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4 valuable insights on Making Tax Digital from an accountant

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If Making Tax Digital (MTD) for VAT applies to your business and you use an accountant or other financial professional for your company, it’s likely that you will already have heard from them regarding your MTD requirements.

While it’s the responsibility of their clients to observe the MTD for VAT rules, most accountants believe they have a duty of care to help businesses implement MTD for VAT.

Indeed, HMRC has relied on the UK’s network of accountants to do this.

This was certainly the case for Sudipta ‘Sid’ Moore, of Moore Accountancy, which is based in Altrincham, just outside Manchester.

Her practice continues to help and advise clients on how to convert to MTD as various initial VAT deadlines come into view.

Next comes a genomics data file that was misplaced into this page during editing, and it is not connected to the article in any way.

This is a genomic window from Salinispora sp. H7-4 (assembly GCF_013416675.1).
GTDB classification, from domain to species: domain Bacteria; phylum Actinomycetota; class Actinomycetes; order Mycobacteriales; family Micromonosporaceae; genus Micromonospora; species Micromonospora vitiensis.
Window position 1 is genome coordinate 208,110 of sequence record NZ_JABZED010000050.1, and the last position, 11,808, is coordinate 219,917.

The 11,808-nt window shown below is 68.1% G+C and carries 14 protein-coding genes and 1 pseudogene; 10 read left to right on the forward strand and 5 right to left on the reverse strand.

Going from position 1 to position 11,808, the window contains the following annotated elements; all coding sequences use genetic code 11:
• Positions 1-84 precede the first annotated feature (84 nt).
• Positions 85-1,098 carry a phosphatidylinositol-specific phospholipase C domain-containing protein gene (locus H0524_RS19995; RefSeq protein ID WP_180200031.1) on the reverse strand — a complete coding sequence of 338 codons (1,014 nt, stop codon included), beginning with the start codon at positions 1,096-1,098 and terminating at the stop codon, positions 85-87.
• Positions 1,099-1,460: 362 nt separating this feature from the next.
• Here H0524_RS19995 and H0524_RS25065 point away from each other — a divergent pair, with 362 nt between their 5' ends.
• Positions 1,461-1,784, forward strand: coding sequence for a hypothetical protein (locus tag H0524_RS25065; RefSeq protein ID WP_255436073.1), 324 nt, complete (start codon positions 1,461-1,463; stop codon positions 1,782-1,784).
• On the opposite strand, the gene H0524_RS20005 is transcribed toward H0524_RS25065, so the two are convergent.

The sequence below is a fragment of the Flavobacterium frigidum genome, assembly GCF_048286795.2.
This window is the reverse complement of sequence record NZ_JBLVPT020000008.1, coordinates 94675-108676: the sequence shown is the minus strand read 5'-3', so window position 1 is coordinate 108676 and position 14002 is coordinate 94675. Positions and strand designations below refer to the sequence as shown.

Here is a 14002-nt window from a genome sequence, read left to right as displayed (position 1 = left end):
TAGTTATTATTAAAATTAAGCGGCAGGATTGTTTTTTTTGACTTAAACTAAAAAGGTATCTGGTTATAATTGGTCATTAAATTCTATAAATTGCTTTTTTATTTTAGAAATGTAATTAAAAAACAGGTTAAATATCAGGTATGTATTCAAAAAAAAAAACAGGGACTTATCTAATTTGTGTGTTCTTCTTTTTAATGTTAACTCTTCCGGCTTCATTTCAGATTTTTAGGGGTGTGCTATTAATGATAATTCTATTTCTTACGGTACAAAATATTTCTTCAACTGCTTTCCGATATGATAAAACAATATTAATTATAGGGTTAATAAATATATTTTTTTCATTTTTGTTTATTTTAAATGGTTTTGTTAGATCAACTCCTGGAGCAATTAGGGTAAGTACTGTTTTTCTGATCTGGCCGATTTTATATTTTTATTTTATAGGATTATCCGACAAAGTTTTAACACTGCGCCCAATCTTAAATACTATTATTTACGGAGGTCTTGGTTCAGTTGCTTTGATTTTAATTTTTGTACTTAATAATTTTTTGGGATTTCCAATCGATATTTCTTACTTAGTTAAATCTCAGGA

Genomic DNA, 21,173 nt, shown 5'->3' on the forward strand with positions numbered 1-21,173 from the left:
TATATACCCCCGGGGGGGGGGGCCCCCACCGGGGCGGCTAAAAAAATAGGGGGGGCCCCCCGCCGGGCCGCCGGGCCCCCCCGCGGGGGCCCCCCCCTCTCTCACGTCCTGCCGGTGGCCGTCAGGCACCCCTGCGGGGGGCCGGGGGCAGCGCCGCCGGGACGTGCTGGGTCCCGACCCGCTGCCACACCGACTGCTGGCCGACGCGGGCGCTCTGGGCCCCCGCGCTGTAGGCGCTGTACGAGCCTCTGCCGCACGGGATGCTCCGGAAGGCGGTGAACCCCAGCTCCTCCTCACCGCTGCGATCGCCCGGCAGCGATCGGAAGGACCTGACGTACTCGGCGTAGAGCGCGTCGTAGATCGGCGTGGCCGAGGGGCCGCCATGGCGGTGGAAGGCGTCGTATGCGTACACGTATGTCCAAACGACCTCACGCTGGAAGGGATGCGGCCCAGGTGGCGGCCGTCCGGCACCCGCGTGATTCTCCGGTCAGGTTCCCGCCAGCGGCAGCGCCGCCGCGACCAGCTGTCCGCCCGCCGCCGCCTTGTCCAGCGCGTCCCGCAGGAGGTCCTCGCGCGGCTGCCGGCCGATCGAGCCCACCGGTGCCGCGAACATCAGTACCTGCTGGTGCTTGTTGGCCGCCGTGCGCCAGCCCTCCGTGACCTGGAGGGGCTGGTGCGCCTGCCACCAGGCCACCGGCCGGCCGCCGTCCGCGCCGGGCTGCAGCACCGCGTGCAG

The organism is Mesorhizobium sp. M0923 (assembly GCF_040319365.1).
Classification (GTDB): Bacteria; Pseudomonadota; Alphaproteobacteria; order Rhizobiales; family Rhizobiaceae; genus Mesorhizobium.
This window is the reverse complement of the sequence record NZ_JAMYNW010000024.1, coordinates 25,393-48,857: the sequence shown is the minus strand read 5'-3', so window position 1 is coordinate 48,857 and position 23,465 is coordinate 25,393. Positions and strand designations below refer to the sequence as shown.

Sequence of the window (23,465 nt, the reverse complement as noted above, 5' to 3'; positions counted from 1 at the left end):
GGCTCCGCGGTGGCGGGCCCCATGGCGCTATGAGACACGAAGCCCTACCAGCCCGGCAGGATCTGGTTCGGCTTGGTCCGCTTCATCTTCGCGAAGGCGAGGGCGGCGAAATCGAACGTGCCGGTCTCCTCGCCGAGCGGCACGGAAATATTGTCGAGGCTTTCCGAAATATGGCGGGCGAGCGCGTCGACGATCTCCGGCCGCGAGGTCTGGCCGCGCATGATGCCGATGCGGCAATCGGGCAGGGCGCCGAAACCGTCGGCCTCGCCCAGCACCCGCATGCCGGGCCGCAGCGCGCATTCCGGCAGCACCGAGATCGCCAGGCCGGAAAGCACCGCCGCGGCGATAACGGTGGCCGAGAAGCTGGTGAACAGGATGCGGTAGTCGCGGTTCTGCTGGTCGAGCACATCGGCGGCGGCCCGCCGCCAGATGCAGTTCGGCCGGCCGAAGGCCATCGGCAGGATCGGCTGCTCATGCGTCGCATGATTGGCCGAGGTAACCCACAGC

When it comes to MTD for VAT, her advice for you is pragmatic: “Embrace what’s happening. Don’t be scared by it, and remember that MTD is the way forward, so you’re going to have to do it no matter what.”

In this article, Moore shares four pieces of advice on Making Tax Digital and reveals how her practice has helped businesses with the new legislation.

And there’s a checklist below to help you with your MTD preparations.

1. Speak to your accountant about Making Tax Digital

A big problem has been businesses receiving communications about Making Tax Digital for VAT and not realising the magnitude of the changes required. Others didn’t understand the MTD timeline.

“We had people thinking it had to be done straight away when emails were received from HMRC in January and February 2019,” says Moore.

“But they actually didn’t need to do anything until after April 2019. And we had problems where some clients signed up without realising that their software wasn’t compatible.”

The moral of the story is simple: if you use an accountant, speak to them about Making Tax Digital before doing anything.

She adds: “We have a complete checklist where we ask, ‘Have you ticked this box? Have you done this or that?’ We try to communicate with clients.